NEW YORK My wife and I have a sworn pact: As soon as she notices that I'm losing it upstairs or not having fun she'll force me to retire. And I'll do the same for her.
That's the deal, anyhow.
Retiring is hard. It's an admission to the world and to yourself that you may not be the same person you used to be. Nobody wants to think that their skills, energy or desire has changed. And nobody wants to tell their partner that, either.
It's particularly hard for professional athletes, whose skills seem to deteriorate much more quickly. That's why so many of them overstay their welcome, refusing to quit when they should. It's also why they keep coming back, even after they do retire.
And that brings us to Brett Favre.
Last March, Favre held a tearful news conference to announce his retirement from the Green Bay Packers. Favre led the Packers to the 2008 NFC title game, where they fell in overtime to the eventual Super Bowl champion New York Giants. But he couldn't run or throw the way he used to, and he knew it. So it was time to move on.
Earlier this month, however, before the 38-year-old Favre had been officially released from his contract, he told the Packers that he wants back in. And now it's the Packers who want to move on, grooming a new quarterback to fill Favre's huge cleats. But they're reluctant to release Favre, because they wouldn't get any compensation from the next team that signed him. And they don't want to trade him to another contender, either.
You can sympathize with both sides here. Clearly, the Packers need to prepare for a future without Brett Favre. But for Favre, the future is now. Just last January, he was a single interception away from the Super Bowl. With the right team around him, who's to say he couldn't get there next year?
Actually, history does. When pro athletes unretire near the end of their careers, in search of glory, they rarely find it. Instead, they humiliate themselves.
Consider baseball pitcher Roger Clemens, the undisputed king of the long sports goodbye. Clemens retired in 2003, unretired in 2004, retired in early 2006, unretired in the middle of the same season, then retired again at the end of 2007. Along the way, to be fair, Clemens received his record 7th Cy Young Award. But by the end, his playing was an embarrassment. He won just six games in his final season, plagued by injuries and later by allegations of steroid use.
Then there's Michael Jordan. After leading the Chicago Bulls to three NBA championships, Jordan quit to pursue a career in baseball. He came back two years later to win three more championships, then retired again. But when he returned a third time, at the age of 38, his game was gone. He ended his career like Clemens, a proud lion laid low.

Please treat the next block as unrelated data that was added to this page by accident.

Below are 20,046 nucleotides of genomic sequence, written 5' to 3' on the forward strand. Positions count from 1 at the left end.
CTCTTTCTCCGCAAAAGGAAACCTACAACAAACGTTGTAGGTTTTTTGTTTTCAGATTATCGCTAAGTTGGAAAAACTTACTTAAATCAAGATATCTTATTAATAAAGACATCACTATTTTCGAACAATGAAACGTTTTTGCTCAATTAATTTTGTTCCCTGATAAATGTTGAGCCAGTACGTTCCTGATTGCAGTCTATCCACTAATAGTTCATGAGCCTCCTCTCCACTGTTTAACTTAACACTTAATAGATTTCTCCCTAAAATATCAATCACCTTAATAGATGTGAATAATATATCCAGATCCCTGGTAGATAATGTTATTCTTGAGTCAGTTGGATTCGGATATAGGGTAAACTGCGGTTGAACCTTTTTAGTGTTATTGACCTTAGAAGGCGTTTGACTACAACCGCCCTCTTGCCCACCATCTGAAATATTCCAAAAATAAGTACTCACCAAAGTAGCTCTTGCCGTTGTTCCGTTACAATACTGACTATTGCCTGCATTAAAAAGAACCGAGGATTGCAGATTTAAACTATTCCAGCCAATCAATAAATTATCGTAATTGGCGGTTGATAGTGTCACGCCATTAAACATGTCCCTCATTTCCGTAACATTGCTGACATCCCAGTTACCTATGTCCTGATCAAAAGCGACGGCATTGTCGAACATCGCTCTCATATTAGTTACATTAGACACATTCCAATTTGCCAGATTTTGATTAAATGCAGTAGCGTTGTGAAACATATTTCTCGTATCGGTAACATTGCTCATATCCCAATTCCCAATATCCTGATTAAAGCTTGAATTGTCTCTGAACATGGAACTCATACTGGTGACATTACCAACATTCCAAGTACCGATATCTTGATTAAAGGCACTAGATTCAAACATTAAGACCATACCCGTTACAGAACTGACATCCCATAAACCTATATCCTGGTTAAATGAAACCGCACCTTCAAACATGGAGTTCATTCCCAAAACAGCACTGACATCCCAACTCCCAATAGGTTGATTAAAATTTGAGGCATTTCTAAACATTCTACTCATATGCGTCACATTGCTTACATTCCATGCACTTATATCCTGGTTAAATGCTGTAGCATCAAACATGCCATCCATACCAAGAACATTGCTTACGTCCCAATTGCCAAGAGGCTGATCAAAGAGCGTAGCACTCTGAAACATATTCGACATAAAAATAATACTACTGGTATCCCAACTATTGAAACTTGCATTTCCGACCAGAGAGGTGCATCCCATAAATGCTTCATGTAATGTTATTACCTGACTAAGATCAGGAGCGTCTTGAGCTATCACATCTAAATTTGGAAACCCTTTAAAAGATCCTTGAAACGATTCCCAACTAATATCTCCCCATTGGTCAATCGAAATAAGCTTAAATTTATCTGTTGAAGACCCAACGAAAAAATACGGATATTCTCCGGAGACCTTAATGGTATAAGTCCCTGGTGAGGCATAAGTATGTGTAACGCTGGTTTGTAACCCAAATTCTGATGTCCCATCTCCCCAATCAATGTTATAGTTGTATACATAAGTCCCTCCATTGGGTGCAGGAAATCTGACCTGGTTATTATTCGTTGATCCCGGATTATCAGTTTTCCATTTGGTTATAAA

Recently Dana Torres came back to break the American swimming record, following two retirements and a pregnancy. This summer, at age 41, she'll become the first U.S. swimmer to compete in five different Olympics.
And I'll be rooting for her. Eventually, though, Favre and Torres could suffer the fate of Clemens and Jordan. With the right team, to be sure, Favre might win another championship. More likely, he'll fade into mediocrity. And it won't be pretty to watch.
So why can't we take our eyes off it? The spectacle of the unretired athlete echoes one of the oldest narratives in Western mythology: An old hero returns, vanquishing his foes and reclaiming a lost love. Think of Orpheus, who descended into the underworld to retrieve Eurydice; or Odysseus, sailing the seas for a decade before reuniting at Ithaca with Penelope. But in the case of the pro athlete, we fans are the former lover. And we are fickle wives, dumping our heroes as soon as we see that they are human after all. Brett Favre misses the excitement and the adulation of pro football, and who can blame him? But one day, very soon, we'll turn away, in sadness and anger, wondering why he couldn't get out when the getting was good.
And we'll wonder about ourselves, too. In the drama of sports retirements, we see small reminders of a basic human dilemma: When do you quit? I'm trusting my wife to tell me.Whether I'll listen, of course, is another story altogether.
Jonathan Zimmerman teaches history and education at New York University. He is the author of "Small Wonder: The Little Red Schoolhouse in History and Memory," which will be published in the fall.